Scientists blame man-made climate change for COVID-19!

Inventions 02 Mar 2021 Contributor
Today's Focus
climate change
© Nitsuki | Dreamstime.com

The year 2020 witnessed the horror of COVID-19 and the show is still going on! This novel coronavirus has devastated the economy and social structure on a global scale. In a recent study, conducted by a team of scientists from the University of Cambridge, they actually put the tab on the changing climate over the past century or so by humans. Bats are the common carriers for the various strains of coronaviruses.

In this study, scientists have observed that the changing and expanding human habitat and food habits over the last century have brought about a tremendous change in the climate. The climate change has coincidentally created a suitable atmosphere for the bats to reside around the human habitat. This co-existence helps virus strains to spread among humans upon contact of any kind. This new finding was published in last month’s issue of Science of the Total Environment journal.

Bats and their relation with coronavirus

Different species of bats around the world carry more than 3000 types of coronavirus strains. It is supposed that a bat carries 2.7 types of coronavirus strains on average. But the good news is that only 7 of them can infect humans. They are named 229E, NL63, OC43, HUK1, MERS-CoV, SARS-CoV, and SARS-CoV-2. The first four types are less harmful or fatal as they are responsible for common flu. Whereas the last three are lethal. As per the current findings, coronavirus infects pangolins before the strain enters the human body from bats.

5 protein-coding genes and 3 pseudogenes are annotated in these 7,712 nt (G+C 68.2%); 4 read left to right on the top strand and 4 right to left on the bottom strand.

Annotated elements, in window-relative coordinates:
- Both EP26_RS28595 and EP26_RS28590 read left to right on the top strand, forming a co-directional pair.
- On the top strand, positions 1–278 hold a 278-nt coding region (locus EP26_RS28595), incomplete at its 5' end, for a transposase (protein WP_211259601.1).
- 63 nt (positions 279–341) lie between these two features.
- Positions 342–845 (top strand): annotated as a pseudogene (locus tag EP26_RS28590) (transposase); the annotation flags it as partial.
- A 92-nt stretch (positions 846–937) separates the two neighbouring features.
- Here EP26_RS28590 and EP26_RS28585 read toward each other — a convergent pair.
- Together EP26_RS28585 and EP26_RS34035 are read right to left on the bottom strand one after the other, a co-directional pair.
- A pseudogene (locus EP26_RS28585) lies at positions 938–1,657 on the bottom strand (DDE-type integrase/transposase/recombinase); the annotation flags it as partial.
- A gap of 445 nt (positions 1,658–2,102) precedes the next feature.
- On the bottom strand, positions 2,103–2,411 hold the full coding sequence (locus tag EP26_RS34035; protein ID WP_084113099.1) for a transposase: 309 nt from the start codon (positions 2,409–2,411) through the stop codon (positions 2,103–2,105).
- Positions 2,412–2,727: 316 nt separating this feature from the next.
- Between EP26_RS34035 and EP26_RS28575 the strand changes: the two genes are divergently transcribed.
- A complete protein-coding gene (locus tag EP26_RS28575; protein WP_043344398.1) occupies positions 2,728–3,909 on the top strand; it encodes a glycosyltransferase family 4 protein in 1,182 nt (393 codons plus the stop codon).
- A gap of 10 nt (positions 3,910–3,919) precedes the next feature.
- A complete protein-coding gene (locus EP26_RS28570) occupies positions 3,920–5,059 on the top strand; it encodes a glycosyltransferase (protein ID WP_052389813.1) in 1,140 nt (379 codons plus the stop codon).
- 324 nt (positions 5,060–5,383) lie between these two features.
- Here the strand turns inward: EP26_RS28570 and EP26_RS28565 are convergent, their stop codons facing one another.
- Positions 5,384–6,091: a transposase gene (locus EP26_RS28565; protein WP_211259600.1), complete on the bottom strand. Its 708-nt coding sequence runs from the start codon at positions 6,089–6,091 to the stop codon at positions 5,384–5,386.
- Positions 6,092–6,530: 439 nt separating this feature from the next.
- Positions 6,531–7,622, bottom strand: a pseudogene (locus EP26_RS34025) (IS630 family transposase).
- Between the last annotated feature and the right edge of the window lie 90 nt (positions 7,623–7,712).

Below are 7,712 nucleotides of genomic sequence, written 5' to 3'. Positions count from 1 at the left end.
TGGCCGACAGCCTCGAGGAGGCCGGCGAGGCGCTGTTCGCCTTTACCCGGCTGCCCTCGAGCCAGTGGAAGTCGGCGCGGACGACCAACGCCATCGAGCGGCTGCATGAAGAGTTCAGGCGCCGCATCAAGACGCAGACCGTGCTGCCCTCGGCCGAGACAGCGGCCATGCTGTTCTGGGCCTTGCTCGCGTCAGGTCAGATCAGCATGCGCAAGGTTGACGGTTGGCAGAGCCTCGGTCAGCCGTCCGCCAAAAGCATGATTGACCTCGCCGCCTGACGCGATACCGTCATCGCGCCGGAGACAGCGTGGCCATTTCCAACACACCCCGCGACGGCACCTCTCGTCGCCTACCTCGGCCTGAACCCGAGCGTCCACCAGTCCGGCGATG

What did they learn from this climate change study?

The team chose Yunan province in Southern China for the study where the first case of SARS-CoV-2 infection was registered. The place was designated as the hotspot for this novel coronavirus. After comparing the current climate parameters to that of 100 years old data of Yunan province the team found that there have been substantial changes in temperature, the atmosphere even plant species in that area. Increased temperature, the density of carbon-di-oxide and sunlight have brought significant changes to the ecosystem. This made the area very suitable for bats. It has been found that at least 40 new species of bats have flown in there. With them, they have carried more than 100 types of new strains of coronavirus.

Prof Robert Beyer, associated with this study, from the Department of Zoology at the University of Cambridge says, “Change in a climate suitable for the bats introduces new species and they bring new strains with them. This not only causes new coronavirus strains to travel to new areas but also increases the probability of human contact with them which helps them to mutate and infect humans.”

Scientists have now advised world leaders to acknowledge this role of climate change in spreading new coronavirus strains. They have also suggested controlling the food habit and uncontrolled urbanization to limit future pandemic outbreaks.